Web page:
INDIANAPOLIS – Earlier this year Indiana lawmakers narrowed the window to get a write-in absentee ballot starting with the November election.
To some, it was a minor change that helps clerks deal with lagging mail delivery. But to others it was another example of Indiana making it harder – not easier – for voters to cast a ballot.
A recent study by Northern Illinois University ranked Indiana fourth worst in the nation in its “Cost of Voting Index” – an attempt to quantify the time and effort it took to vote in each presidential election since 1996.
“We are terrible,” said Rep. Tonya Pfaff, D-Terre Haute. “It's the year 2019. We should be opening up access for voters.”
That's why she filed a bill in January that would have allowed same-day voter registration in Indiana. Republicans refused to hear it.
Twenty-one states plus the District of Columbia have same-day registration, according to the National Conference of State Legislatures. Immediately following the implementation, states usually see a boost in voter numbers. Same-day registration states also tend to outperform other states in terms of turnout percentages, the organization said.
Pfaff said many citizens don't even think about the election until a few weeks out. And by then in Indiana it's too late to register. That's because Indiana's deadline is 29 days before an election – Monday this year. Six states set their registration deadline at 29 days out.
“I can go online and get a credit card approved in 10 minutes. Why can't I get approved to register to vote that quickly?” she asked. “I don't understand why we are putting so many hurdles in the way of voters.”
Scot Schraufnagel, professor and chair of the political science department at Northern Illinois University, said Indiana's early registration date is the biggest factor in the state's dismal Cost of Voting rankings.
“Same-day voter registration is becoming the norm,” he said.
But he also said Indiana didn't score well on the voter convenience scale, noting some states allow permanent absentee voting status. That means voters don't have to apply for an absentee ballot each election cycle.
Also, Indiana does not have a law that requires an employer to grant its employees leave, either paid or unpaid, to vote.
Noble County Clerk Shelley Mawhorter, who is also president of the state clerks association, doesn't support same-day voter registration because county staff don't have enough time to verify voters, input data into the system and transfer the information to poll books or pads at each voting location.
“We're raised in an era of convenience, but everything you do should have some rules to be followed,” she said.
But Mawhorter acknowledged there might be a middle ground between registering 29 days out and the day of the election – perhaps seven days out.
Overall, though, she thinks Hoosiers have no excuse not to vote. She noted Indiana has in-person absentee voting the month before – this year ballots can be cast starting Tuesday – and some counties have satellite early voting at local libraries or other locations aside from the courthouse.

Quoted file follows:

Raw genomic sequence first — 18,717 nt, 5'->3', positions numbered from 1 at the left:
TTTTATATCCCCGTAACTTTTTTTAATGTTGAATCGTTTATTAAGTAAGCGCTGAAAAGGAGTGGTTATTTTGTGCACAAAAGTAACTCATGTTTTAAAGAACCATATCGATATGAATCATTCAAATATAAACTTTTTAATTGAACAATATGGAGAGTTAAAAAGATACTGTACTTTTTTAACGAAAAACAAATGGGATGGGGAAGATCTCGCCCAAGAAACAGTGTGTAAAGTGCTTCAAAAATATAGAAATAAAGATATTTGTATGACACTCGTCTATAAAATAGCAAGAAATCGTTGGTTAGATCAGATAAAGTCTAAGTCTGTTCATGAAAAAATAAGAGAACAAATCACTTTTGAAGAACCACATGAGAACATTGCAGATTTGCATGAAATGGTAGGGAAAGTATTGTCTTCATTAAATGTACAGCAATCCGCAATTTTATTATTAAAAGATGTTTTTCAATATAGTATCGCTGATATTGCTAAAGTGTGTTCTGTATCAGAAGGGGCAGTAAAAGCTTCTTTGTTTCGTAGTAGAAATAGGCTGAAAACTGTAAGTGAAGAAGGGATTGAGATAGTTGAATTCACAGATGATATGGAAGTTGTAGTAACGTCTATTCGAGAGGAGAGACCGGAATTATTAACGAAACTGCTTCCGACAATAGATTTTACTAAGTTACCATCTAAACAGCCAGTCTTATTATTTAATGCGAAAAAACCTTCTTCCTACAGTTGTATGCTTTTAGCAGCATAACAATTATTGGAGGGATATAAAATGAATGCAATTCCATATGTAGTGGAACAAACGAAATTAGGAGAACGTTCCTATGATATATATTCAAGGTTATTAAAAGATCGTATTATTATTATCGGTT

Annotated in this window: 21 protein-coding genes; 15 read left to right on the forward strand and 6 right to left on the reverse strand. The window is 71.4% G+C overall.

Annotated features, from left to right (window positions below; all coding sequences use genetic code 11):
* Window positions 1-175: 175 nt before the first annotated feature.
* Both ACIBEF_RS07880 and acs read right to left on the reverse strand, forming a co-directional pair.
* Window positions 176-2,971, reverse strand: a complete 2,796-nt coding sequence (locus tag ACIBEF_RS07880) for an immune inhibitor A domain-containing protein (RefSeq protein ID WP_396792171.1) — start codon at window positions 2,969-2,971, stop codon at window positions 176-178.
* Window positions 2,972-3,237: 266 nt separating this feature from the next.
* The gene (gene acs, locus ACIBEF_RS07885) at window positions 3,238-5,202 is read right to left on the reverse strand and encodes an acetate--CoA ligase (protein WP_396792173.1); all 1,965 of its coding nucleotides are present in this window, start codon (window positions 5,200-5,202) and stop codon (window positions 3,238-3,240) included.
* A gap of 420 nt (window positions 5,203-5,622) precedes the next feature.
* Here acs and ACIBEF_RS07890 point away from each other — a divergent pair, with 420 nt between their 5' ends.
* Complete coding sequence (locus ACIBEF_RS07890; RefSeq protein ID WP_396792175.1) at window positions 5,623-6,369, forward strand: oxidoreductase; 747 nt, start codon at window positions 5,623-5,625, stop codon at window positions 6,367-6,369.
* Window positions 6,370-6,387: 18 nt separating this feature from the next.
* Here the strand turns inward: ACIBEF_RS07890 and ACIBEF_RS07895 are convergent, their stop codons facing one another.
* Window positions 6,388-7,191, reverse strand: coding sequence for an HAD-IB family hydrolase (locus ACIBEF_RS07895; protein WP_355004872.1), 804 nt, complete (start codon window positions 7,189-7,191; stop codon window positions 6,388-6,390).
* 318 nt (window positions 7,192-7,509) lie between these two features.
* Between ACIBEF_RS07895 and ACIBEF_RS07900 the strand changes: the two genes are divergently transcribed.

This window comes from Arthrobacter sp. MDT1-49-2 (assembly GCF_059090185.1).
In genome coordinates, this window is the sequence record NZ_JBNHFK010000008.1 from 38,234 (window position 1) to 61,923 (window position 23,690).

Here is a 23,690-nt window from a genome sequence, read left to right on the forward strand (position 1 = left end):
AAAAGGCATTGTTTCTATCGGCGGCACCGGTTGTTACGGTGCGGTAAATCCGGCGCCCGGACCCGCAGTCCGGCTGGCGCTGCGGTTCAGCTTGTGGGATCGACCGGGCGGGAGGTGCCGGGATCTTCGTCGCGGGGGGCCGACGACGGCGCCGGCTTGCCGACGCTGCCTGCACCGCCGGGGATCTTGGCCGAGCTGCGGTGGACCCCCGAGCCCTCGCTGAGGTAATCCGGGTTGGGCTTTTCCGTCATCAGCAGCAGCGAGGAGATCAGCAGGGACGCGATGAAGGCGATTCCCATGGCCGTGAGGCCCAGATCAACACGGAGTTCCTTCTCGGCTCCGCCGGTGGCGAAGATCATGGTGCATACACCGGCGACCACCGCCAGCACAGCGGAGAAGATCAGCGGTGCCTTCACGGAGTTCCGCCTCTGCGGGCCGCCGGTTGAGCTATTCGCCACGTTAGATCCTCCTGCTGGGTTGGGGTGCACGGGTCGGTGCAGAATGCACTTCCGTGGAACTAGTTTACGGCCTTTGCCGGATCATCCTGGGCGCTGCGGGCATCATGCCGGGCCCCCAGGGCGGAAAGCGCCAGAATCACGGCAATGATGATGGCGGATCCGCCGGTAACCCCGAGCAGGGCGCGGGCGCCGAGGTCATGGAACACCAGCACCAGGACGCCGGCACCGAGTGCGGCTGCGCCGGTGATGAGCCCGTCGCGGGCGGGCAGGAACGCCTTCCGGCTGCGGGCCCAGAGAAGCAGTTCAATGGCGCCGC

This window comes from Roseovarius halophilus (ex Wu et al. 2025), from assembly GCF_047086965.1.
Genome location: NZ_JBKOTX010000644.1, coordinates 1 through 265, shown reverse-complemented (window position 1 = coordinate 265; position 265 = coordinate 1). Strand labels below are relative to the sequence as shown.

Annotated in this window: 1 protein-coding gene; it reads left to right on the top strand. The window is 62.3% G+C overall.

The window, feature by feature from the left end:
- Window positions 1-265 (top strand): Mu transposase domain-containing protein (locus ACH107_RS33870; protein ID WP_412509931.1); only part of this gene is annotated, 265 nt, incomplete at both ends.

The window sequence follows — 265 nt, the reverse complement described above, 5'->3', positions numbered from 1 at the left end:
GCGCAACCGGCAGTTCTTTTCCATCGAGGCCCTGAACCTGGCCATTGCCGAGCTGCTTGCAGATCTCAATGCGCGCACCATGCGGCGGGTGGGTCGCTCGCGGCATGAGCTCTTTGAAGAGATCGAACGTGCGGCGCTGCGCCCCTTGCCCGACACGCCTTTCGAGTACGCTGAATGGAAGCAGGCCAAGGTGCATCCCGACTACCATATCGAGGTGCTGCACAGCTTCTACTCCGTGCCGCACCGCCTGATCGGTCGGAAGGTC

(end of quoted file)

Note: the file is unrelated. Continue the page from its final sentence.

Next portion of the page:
“I think it's sad there is so much apathy,” Mawhorter said.
She supported the absentee change earlier this year. Indiana law previously set the deadline for absentee-by-mail applications to be received by the county office eight days before an election. That left a clerk just over a week to mail a ballot to a voter and the voter to fill it out and return it. To count, ballots must be received by noon on Election Day but clerks were seeing them show up days and sometimes weeks late.
Rep. Tom Saunders, R-Lewisville, offered the bill to change the application deadline, at the urging of the clerks association, to 12 days before an election.
“I thought their concerns were legitimate,” Saunders said.
This year the deadline for mail-in applications is Oct. 24. It previously would have been Oct. 28. The change, he said, provides voters more time to complete the ballot and clerks more time to process them.
Saunders said he was a county party chairman and is familiar with party politics but was still taken aback at being painted as trying to suppress votes.
He thinks the Republican-controlled General Assembly has opened up voting in numerous ways – including satellite and early voting and vote centers.
“You just have to get people interested in voting, and it seems like the younger generation just doesn't care,” he said.
Another item that doesn't help Indiana is polling hours. While 12 hours provides a large window to vote, Indiana, Hawaii and Kentucky close the polls the earliest at 6 p.m. Most other states are 7 p.m. or 8 p.m.
Bills have been filed in the past to expand Indiana's polling hours, but clerks say poll workers and staff are already working 12-to-14 hour days.
Pfaff said clerks could run two shifts instead of one. While getting enough poll workers is a challenge, more Hoosiers might volunteer for a seven-hour shift vs. a 12-hour day.
Schraufnagel said Indiana's photo ID law also hurts its ranking. The National Conference of State Legislatures labels Indiana and six other states as having the most strict laws in the nation. Others require a non-photo ID or ID can be requested. Sixteen states have no requirement to produce documentation to vote though your signature will be compared.
Indiana Republicans are proud of the voter ID law and not interested in changing it.
“I don't think there's any possible way to cover every scenario and accommodate every single person so they can vote,” Mawhorter said. “The options to vote are so much more than ever before.”